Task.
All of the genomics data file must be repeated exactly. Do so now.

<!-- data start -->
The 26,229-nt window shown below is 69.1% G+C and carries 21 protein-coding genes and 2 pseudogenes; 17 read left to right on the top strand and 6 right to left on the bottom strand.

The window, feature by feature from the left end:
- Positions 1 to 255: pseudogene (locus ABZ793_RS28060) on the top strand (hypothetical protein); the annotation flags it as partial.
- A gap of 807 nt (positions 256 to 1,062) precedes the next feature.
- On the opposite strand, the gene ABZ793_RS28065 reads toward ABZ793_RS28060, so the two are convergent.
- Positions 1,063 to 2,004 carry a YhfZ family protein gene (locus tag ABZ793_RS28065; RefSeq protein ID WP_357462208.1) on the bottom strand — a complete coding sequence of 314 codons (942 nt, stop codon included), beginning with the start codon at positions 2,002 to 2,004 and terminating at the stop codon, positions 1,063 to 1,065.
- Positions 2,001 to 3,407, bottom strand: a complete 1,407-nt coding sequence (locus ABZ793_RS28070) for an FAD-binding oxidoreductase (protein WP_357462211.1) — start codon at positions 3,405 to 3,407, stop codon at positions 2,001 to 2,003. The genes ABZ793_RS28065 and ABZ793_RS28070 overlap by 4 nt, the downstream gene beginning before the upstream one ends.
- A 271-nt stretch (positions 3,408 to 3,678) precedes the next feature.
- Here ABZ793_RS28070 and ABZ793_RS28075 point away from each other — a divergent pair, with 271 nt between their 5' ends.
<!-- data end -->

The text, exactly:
The 26,229-nt window shown below is 69.1% G+C and carries 21 protein-coding genes and 2 pseudogenes; 17 read left to right on the top strand and 6 right to left on the bottom strand.

The window, feature by feature from the left end:
- Positions 1 to 255: pseudogene (locus ABZ793_RS28060) on the top strand (hypothetical protein); the annotation flags it as partial.
- A gap of 807 nt (positions 256 to 1,062) precedes the next feature.
- On the opposite strand, the gene ABZ793_RS28065 reads toward ABZ793_RS28060, so the two are convergent.
- Positions 1,063 to 2,004 carry a YhfZ family protein gene (locus tag ABZ793_RS28065; RefSeq protein ID WP_357462208.1) on the bottom strand — a complete coding sequence of 314 codons (942 nt, stop codon included), beginning with the start codon at positions 2,002 to 2,004 and terminating at the stop codon, positions 1,063 to 1,065.
- Positions 2,001 to 3,407, bottom strand: a complete 1,407-nt coding sequence (locus ABZ793_RS28070) for an FAD-binding oxidoreductase (protein WP_357462211.1) — start codon at positions 3,405 to 3,407, stop codon at positions 2,001 to 2,003. The genes ABZ793_RS28065 and ABZ793_RS28070 overlap by 4 nt, the downstream gene beginning before the upstream one ends.
- A 271-nt stretch (positions 3,408 to 3,678) precedes the next feature.
- Here ABZ793_RS28070 and ABZ793_RS28075 point away from each other — a divergent pair, with 271 nt between their 5' ends.